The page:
2007 Orchestra Website Review: Trends & Detailed Scores

What a difference one year can make. From 2006 to 2007 there were quite a few changes among orchestra websites, some good and some not so good. Perhaps even more interesting, however, was the obvious amount of increased resources many orchestras directed toward website development efforts for the 2007-2008 season…

Here, you’ll discover which orchestra website components are improving and which are falling behind. For orchestra managers, this installment is undoubtedly one of the most resourceful articles in this series as you’ll have access to the detailed survey results. According to those responses, the vast majority of orchestras have great expectations for the role their websites will play in single ticket sales. for instance, one ensemble plans to generate nearly $10 million in single ticket revenue, solely from their website.

For 2007, the overall grades showed signs of improvement. For example, this was the first year where three orchestras exceeded 90/100 points, thereby receiving a letter grade of A. At the same time, the number of orchestras that received a grade of B or C remained exactly the same while there was an increase in the number of orchestras that received a letter grade of D. Fortunately, the number of orchestras receiving an F dropped by one. The chart to your left illustrates the shifts from 2004 through 2007 (click to enlarge).

Along with other notable improvements, 2007 experienced a slight increase in the percentage of orchestras that earned a letter grade of B or better (the acceptable minimum grade for an orchestra website) and for the first time, one ROPA ensemble earned a score high enough to cross the minimum acceptable threshold, The Florida West Coast Symphony. The pie chart to your left illustrates the breakdown of grades for the entire review as well as how each conference (ICSOM and ROPA) performed (click to enlarge).

On average, ROPA orchestras cumulatively improved at a faster rate than ICSOM ensembles, but both conferences improved enough to raise the overall average from 60.23 in 2006 to 61.53, as illustrated in the chart to your left (click to enlarge). Unfortunately, the downside to these statistics is that only 14 percent of orchestra websites are acceptable while 68 percent are severely underperforming and 18 percent are somewhere between those two parameters.

Highs and Lows
Another interesting trend since 2004 are the orchestras which consistently rank in the Top 5 or Bottom 5 organizations. At the top end, the only ensemble to consistently appear in the Top 5 throughout each year of the review is the Chicago Symphony. Moreover, they have placed in either the #1 or #2 spot each one of those years; an accomplishment the organization should be enormously proud of. At the same time, the San Francisco Symphony has appeared in the Top 5 throughout three out of last four reviews.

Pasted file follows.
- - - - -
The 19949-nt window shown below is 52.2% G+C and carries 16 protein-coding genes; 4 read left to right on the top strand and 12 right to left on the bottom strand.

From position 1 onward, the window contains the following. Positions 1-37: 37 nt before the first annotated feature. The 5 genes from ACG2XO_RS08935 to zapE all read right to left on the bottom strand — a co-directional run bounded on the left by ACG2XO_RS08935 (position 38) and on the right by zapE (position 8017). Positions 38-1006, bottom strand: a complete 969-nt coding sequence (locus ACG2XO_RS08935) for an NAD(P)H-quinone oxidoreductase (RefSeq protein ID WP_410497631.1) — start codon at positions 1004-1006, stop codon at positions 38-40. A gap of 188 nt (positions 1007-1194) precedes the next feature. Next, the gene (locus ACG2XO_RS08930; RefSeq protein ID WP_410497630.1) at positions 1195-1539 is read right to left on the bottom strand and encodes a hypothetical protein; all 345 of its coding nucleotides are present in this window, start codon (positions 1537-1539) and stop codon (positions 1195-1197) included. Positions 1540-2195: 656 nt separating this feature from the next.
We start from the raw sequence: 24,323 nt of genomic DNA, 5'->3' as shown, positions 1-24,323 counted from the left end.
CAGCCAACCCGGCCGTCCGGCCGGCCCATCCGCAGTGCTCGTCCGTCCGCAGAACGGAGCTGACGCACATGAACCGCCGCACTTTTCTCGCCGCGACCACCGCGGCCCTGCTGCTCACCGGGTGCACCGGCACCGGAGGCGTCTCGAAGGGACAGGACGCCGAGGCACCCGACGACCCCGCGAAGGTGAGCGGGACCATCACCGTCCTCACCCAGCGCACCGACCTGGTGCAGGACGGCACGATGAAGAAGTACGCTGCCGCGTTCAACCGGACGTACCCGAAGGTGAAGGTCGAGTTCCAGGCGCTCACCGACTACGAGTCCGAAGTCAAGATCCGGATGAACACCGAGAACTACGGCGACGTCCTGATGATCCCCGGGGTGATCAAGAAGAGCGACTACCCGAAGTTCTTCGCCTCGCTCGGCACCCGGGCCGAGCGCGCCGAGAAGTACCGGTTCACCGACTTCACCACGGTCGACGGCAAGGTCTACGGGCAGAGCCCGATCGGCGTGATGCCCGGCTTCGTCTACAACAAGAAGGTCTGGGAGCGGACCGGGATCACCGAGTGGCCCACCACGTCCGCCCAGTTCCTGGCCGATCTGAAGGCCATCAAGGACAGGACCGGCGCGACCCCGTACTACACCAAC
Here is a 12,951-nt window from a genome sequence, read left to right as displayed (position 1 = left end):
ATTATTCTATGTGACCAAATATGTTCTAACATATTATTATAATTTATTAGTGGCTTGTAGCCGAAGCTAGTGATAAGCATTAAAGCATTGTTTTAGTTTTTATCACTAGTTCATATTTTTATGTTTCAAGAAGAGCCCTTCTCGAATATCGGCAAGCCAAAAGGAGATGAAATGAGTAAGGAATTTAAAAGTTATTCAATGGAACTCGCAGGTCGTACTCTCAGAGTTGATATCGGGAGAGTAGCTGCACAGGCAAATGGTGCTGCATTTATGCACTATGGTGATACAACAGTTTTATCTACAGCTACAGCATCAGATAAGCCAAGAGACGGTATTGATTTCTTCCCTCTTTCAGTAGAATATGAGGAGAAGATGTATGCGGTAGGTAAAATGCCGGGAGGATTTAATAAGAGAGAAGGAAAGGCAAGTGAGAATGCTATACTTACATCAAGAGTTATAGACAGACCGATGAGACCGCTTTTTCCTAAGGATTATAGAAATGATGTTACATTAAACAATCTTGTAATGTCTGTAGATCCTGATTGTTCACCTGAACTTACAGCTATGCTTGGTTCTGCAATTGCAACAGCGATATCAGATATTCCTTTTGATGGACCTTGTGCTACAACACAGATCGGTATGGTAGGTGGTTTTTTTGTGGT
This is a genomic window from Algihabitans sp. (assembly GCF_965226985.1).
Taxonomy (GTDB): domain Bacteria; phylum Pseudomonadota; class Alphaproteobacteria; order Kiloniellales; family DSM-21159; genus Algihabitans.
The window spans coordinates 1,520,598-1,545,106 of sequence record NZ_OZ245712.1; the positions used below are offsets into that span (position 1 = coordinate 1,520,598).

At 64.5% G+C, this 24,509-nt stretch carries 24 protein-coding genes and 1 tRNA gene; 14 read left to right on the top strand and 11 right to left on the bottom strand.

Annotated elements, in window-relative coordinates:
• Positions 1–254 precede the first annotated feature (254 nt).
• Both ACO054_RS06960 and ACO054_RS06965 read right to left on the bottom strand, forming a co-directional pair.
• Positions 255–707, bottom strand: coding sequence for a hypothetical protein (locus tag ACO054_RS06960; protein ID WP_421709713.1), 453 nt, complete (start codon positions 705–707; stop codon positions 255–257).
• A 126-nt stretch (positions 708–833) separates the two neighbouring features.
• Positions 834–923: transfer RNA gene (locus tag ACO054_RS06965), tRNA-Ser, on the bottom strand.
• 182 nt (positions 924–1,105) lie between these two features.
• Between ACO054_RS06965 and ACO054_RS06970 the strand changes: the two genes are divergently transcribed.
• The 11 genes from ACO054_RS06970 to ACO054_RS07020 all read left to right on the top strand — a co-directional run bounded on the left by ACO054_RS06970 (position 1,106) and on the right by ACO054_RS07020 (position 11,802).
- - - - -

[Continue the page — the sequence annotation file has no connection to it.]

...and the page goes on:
Conversely, none of the orchestras included in the review have found themselves in the Bottom 5 for each year of the review. However, the South Bend Symphony has been in the Bottom 5 for three of the past four years, each year falling in score while occupying dead last for the 2006 and 2007 reviews. With regard to the “battle for the basement”, South Bend is not alone as the Mississippi Symphony has finished one position higher for each of the last three years. The chart to your left illustrates the Top 5 and Bottom 5 results from 2004-2007 (click to enlarge).

Category Scores – Some Lessons Are Learned Better Than Others
With regard to the five evaluation categories, orchestras seem to be making progress at different rates. As the chart to your left illustrates (click to enlarge), the two fastest growing areas of improvement are in the categories of Making Donations and Purchasing Tickets while the Performance Schedule category continues to make progress as well, albeit at a slower rate.

Unfortunately, the Content & Functionality category suffered tremendously this year with one of the single largest declines for any category in the history of the review. At the same time, in an age where orchestras are struggling to make stronger connection with their community, the Orchestra Information category witnessed a slight decline for the second straight year.

Detailed Scores

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Click to learn about how you can access this information at Adaptistration Premium

About Drew McManus

"I hear that every time you show up to work with an orchestra, people get fired." Those were the first words out of an executive's mouth after her board chair introduced us. That executive is now a dear colleague and friend but the day that consulting contract began with her orchestra, she was convinced I was a hatchet-man brought in by the board to clean house.

I understand where the trepidation comes from as a great deal of my consulting and technology provider work for arts organizations involves due diligence, separating fact from fiction, interpreting spin, as well as performance review and oversight. So yes, sometimes that work results in one or two individuals "aggressively embracing career change" but far more often than not, it reinforces and clarifies exactly what works and why.

In short, it doesn't matter if you know where all the bodies are buried if you can't keep your own clients out of the ground, and I'm fortunate enough to say that for more than 15 years, I've done exactly that for groups of all budget size from Qatar to Kathmandu.

For fun, I write a daily blog about the orchestra business, provide a platform for arts insiders to speak their mind, keep track of what people in this business get paid, help write a satirical cartoon about orchestra life, hack the arts, and love a good coffee drink.

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